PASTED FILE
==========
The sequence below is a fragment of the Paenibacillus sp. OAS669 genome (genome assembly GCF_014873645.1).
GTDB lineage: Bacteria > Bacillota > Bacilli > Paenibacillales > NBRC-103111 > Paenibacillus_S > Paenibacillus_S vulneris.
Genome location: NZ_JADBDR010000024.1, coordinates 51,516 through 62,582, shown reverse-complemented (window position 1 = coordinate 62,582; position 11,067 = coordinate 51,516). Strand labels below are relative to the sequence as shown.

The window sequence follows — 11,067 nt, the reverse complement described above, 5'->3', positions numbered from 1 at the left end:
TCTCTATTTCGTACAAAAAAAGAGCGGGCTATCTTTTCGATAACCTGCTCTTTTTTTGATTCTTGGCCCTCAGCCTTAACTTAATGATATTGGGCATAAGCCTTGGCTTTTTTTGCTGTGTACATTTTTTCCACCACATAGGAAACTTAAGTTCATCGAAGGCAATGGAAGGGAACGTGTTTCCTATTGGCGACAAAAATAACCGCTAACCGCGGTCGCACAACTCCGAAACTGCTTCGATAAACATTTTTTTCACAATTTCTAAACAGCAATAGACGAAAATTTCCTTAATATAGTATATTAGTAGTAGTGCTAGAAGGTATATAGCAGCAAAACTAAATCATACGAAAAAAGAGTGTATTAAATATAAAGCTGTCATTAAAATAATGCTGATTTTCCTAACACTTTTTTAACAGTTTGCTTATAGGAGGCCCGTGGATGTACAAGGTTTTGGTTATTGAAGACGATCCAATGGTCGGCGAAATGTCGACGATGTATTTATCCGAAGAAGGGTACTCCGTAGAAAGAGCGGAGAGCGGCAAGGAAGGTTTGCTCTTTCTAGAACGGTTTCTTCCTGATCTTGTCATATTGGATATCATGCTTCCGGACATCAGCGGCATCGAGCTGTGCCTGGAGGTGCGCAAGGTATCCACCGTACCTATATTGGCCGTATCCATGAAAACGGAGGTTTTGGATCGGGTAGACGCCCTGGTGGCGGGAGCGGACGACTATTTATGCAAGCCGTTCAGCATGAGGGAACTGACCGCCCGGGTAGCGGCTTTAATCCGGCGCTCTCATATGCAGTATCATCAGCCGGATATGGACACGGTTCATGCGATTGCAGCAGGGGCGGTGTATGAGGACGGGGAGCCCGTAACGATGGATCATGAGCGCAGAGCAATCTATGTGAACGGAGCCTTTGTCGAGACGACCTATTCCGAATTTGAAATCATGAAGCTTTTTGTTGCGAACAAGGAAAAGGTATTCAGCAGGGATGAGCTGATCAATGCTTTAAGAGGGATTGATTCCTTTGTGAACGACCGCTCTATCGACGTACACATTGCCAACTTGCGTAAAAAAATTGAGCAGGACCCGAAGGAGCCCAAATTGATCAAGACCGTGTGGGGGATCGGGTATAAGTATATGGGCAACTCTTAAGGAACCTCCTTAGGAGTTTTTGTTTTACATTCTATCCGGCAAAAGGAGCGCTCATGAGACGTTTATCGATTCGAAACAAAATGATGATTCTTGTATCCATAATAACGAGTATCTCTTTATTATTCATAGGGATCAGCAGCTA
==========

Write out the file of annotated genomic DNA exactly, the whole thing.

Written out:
The sequence below is a fragment of the Paenibacillus sp. OAS669 genome (genome assembly GCF_014873645.1).
GTDB lineage: Bacteria > Bacillota > Bacilli > Paenibacillales > NBRC-103111 > Paenibacillus_S > Paenibacillus_S vulneris.
Genome location: NZ_JADBDR010000024.1, coordinates 51,516 through 62,582, shown reverse-complemented (window position 1 = coordinate 62,582; position 11,067 = coordinate 51,516). Strand labels below are relative to the sequence as shown.

The window sequence follows — 11,067 nt, the reverse complement described above, 5'->3', positions numbered from 1 at the left end:
TCTCTATTTCGTACAAAAAAAGAGCGGGCTATCTTTTCGATAACCTGCTCTTTTTTTGATTCTTGGCCCTCAGCCTTAACTTAATGATATTGGGCATAAGCCTTGGCTTTTTTTGCTGTGTACATTTTTTCCACCACATAGGAAACTTAAGTTCATCGAAGGCAATGGAAGGGAACGTGTTTCCTATTGGCGACAAAAATAACCGCTAACCGCGGTCGCACAACTCCGAAACTGCTTCGATAAACATTTTTTTCACAATTTCTAAACAGCAATAGACGAAAATTTCCTTAATATAGTATATTAGTAGTAGTGCTAGAAGGTATATAGCAGCAAAACTAAATCATACGAAAAAAGAGTGTATTAAATATAAAGCTGTCATTAAAATAATGCTGATTTTCCTAACACTTTTTTAACAGTTTGCTTATAGGAGGCCCGTGGATGTACAAGGTTTTGGTTATTGAAGACGATCCAATGGTCGGCGAAATGTCGACGATGTATTTATCCGAAGAAGGGTACTCCGTAGAAAGAGCGGAGAGCGGCAAGGAAGGTTTGCTCTTTCTAGAACGGTTTCTTCCTGATCTTGTCATATTGGATATCATGCTTCCGGACATCAGCGGCATCGAGCTGTGCCTGGAGGTGCGCAAGGTATCCACCGTACCTATATTGGCCGTATCCATGAAAACGGAGGTTTTGGATCGGGTAGACGCCCTGGTGGCGGGAGCGGACGACTATTTATGCAAGCCGTTCAGCATGAGGGAACTGACCGCCCGGGTAGCGGCTTTAATCCGGCGCTCTCATATGCAGTATCATCAGCCGGATATGGACACGGTTCATGCGATTGCAGCAGGGGCGGTGTATGAGGACGGGGAGCCCGTAACGATGGATCATGAGCGCAGAGCAATCTATGTGAACGGAGCCTTTGTCGAGACGACCTATTCCGAATTTGAAATCATGAAGCTTTTTGTTGCGAACAAGGAAAAGGTATTCAGCAGGGATGAGCTGATCAATGCTTTAAGAGGGATTGATTCCTTTGTGAACGACCGCTCTATCGACGTACACATTGCCAACTTGCGTAAAAAAATTGAGCAGGACCCGAAGGAGCCCAAATTGATCAAGACCGTGTGGGGGATCGGGTATAAGTATATGGGCAACTCTTAAGGAACCTCCTTAGGAGTTTTTGTTTTACATTCTATCCGGCAAAAGGAGCGCTCATGAGACGTTTATCGATTCGAAACAAAATGATGATTCTTGTATCCATAATAACGAGTATCTCTTTATTATTCATAGGGATCAGCAGCTA